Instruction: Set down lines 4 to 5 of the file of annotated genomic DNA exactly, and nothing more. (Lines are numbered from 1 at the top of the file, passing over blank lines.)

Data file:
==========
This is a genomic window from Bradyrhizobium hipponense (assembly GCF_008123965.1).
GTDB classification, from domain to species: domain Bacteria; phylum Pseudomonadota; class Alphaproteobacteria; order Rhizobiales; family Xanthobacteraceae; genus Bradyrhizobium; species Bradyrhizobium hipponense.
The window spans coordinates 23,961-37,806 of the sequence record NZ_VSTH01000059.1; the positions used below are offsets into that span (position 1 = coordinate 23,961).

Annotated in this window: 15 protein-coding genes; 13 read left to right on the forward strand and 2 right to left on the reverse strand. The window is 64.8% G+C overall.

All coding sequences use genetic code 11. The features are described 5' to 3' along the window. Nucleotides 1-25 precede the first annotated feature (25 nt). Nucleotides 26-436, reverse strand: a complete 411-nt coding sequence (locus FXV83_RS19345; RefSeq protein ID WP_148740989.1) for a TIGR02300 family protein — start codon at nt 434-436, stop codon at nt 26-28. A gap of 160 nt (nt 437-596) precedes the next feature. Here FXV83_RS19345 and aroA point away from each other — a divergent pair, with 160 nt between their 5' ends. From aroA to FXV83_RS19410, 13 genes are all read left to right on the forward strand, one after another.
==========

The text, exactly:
Annotated in this window: 15 protein-coding genes; 13 read left to right on the forward strand and 2 right to left on the reverse strand. The window is 64.8% G+C overall.

All coding sequences use genetic code 11. The features are described 5' to 3' along the window. Nucleotides 1-25 precede the first annotated feature (25 nt). Nucleotides 26-436, reverse strand: a complete 411-nt coding sequence (locus FXV83_RS19345; RefSeq protein ID WP_148740989.1) for a TIGR02300 family protein — start codon at nt 434-436, stop codon at nt 26-28. A gap of 160 nt (nt 437-596) precedes the next feature. Here FXV83_RS19345 and aroA point away from each other — a divergent pair, with 160 nt between their 5' ends. From aroA to FXV83_RS19410, 13 genes are all read left to right on the forward strand, one after another.